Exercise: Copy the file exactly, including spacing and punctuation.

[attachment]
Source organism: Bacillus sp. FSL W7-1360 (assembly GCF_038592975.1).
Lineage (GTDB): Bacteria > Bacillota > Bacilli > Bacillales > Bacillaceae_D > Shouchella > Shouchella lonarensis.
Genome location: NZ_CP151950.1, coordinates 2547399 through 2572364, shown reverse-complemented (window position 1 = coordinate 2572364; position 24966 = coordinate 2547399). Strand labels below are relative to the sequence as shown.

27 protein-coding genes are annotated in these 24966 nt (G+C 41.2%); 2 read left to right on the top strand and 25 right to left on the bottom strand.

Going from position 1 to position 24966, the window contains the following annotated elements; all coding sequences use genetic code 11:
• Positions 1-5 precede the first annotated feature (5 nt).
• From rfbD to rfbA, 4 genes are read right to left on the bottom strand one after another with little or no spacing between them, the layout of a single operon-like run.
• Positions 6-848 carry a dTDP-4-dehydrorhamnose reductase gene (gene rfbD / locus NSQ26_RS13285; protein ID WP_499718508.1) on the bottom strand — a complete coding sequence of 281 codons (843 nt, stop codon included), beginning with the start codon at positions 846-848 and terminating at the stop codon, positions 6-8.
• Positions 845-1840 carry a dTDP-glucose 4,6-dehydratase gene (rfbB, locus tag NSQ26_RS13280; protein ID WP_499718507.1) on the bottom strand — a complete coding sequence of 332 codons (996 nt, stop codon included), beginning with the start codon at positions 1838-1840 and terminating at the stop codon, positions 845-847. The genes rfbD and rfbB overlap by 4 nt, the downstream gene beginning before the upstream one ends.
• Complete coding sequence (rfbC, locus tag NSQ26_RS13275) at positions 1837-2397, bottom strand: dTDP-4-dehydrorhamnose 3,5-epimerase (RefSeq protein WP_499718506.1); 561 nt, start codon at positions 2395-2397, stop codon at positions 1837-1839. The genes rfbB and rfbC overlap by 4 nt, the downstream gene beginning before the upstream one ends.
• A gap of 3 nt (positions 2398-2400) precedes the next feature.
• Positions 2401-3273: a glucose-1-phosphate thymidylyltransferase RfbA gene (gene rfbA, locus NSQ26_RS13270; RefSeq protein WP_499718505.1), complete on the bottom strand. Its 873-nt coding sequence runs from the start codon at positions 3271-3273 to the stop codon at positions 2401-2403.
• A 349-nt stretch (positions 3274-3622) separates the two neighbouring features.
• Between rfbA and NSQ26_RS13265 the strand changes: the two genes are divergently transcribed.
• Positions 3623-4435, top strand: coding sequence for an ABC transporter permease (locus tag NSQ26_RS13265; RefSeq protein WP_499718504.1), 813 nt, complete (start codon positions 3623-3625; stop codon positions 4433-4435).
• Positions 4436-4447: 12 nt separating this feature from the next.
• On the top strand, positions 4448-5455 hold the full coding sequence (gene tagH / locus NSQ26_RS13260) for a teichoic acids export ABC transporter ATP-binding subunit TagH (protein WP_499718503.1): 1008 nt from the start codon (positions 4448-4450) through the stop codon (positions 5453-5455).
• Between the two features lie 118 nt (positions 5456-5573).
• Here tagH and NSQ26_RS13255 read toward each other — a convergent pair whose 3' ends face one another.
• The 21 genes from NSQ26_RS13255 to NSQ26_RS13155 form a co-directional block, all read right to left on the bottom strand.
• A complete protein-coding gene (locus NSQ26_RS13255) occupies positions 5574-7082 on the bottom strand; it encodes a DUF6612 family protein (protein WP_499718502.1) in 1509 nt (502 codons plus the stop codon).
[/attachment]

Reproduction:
Source organism: Bacillus sp. FSL W7-1360 (assembly GCF_038592975.1).
Lineage (GTDB): Bacteria > Bacillota > Bacilli > Bacillales > Bacillaceae_D > Shouchella > Shouchella lonarensis.
Genome location: NZ_CP151950.1, coordinates 2547399 through 2572364, shown reverse-complemented (window position 1 = coordinate 2572364; position 24966 = coordinate 2547399). Strand labels below are relative to the sequence as shown.

27 protein-coding genes are annotated in these 24966 nt (G+C 41.2%); 2 read left to right on the top strand and 25 right to left on the bottom strand.

Going from position 1 to position 24966, the window contains the following annotated elements; all coding sequences use genetic code 11:
• Positions 1-5 precede the first annotated feature (5 nt).
• From rfbD to rfbA, 4 genes are read right to left on the bottom strand one after another with little or no spacing between them, the layout of a single operon-like run.
• Positions 6-848 carry a dTDP-4-dehydrorhamnose reductase gene (gene rfbD / locus NSQ26_RS13285; protein ID WP_499718508.1) on the bottom strand — a complete coding sequence of 281 codons (843 nt, stop codon included), beginning with the start codon at positions 846-848 and terminating at the stop codon, positions 6-8.
• Positions 845-1840 carry a dTDP-glucose 4,6-dehydratase gene (rfbB, locus tag NSQ26_RS13280; protein ID WP_499718507.1) on the bottom strand — a complete coding sequence of 332 codons (996 nt, stop codon included), beginning with the start codon at positions 1838-1840 and terminating at the stop codon, positions 845-847. The genes rfbD and rfbB overlap by 4 nt, the downstream gene beginning before the upstream one ends.
• Complete coding sequence (rfbC, locus tag NSQ26_RS13275) at positions 1837-2397, bottom strand: dTDP-4-dehydrorhamnose 3,5-epimerase (RefSeq protein WP_499718506.1); 561 nt, start codon at positions 2395-2397, stop codon at positions 1837-1839. The genes rfbB and rfbC overlap by 4 nt, the downstream gene beginning before the upstream one ends.
• A gap of 3 nt (positions 2398-2400) precedes the next feature.
• Positions 2401-3273: a glucose-1-phosphate thymidylyltransferase RfbA gene (gene rfbA, locus NSQ26_RS13270; RefSeq protein WP_499718505.1), complete on the bottom strand. Its 873-nt coding sequence runs from the start codon at positions 3271-3273 to the stop codon at positions 2401-2403.
• A 349-nt stretch (positions 3274-3622) separates the two neighbouring features.
• Between rfbA and NSQ26_RS13265 the strand changes: the two genes are divergently transcribed.
• Positions 3623-4435, top strand: coding sequence for an ABC transporter permease (locus tag NSQ26_RS13265; RefSeq protein WP_499718504.1), 813 nt, complete (start codon positions 3623-3625; stop codon positions 4433-4435).
• Positions 4436-4447: 12 nt separating this feature from the next.
• On the top strand, positions 4448-5455 hold the full coding sequence (gene tagH / locus NSQ26_RS13260) for a teichoic acids export ABC transporter ATP-binding subunit TagH (protein WP_499718503.1): 1008 nt from the start codon (positions 4448-4450) through the stop codon (positions 5453-5455).
• Between the two features lie 118 nt (positions 5456-5573).
• Here tagH and NSQ26_RS13255 read toward each other — a convergent pair whose 3' ends face one another.
• The 21 genes from NSQ26_RS13255 to NSQ26_RS13155 form a co-directional block, all read right to left on the bottom strand.
• A complete protein-coding gene (locus NSQ26_RS13255) occupies positions 5574-7082 on the bottom strand; it encodes a DUF6612 family protein (protein WP_499718502.1) in 1509 nt (502 codons plus the stop codon).